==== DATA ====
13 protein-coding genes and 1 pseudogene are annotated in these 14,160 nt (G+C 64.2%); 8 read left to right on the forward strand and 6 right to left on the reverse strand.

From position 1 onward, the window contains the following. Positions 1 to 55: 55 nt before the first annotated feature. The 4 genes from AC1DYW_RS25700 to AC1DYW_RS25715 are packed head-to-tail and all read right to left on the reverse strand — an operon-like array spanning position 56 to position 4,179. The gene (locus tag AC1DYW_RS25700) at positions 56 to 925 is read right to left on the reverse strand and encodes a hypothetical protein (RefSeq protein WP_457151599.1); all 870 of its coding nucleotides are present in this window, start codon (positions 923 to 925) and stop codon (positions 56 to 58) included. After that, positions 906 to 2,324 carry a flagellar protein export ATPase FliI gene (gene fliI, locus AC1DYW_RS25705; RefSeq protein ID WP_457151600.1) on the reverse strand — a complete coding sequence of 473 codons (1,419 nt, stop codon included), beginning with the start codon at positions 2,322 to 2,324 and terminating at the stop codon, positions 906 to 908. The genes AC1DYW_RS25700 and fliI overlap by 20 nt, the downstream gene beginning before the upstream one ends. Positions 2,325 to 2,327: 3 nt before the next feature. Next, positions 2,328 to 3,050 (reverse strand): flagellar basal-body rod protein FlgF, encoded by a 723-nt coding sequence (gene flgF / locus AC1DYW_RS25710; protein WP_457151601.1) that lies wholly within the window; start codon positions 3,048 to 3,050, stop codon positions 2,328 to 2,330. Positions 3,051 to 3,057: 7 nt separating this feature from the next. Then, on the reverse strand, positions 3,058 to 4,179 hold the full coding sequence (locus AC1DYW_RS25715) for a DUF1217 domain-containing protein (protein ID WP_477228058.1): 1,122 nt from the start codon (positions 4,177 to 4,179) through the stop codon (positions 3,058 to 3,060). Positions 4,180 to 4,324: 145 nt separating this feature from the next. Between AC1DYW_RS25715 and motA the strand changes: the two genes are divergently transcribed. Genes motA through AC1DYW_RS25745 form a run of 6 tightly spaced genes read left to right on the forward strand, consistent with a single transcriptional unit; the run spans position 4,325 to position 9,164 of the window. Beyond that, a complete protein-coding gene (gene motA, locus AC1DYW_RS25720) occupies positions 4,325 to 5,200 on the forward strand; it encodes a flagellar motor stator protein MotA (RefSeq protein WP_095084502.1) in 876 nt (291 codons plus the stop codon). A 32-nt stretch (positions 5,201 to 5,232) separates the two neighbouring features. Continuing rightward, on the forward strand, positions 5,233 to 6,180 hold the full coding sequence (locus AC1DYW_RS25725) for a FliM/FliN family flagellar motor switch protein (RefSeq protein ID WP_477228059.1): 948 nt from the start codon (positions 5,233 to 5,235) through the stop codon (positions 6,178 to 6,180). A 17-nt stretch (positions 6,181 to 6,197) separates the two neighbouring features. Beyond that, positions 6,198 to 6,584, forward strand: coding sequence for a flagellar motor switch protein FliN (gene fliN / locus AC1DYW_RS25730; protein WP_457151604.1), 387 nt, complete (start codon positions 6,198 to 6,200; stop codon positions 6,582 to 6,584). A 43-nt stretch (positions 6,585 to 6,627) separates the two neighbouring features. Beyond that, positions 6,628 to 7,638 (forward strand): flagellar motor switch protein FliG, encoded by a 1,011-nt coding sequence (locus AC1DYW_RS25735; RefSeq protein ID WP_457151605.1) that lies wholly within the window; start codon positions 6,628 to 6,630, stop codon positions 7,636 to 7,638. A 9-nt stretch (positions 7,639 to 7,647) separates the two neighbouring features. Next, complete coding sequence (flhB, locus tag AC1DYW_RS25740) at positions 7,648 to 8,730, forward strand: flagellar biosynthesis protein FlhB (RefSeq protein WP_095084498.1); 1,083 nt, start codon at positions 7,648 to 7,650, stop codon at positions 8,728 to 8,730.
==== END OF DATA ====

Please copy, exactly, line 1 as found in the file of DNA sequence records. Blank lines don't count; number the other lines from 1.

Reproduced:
13 protein-coding genes and 1 pseudogene are annotated in these 14,160 nt (G+C 64.2%); 8 read left to right on the forward strand and 6 right to left on the reverse strand.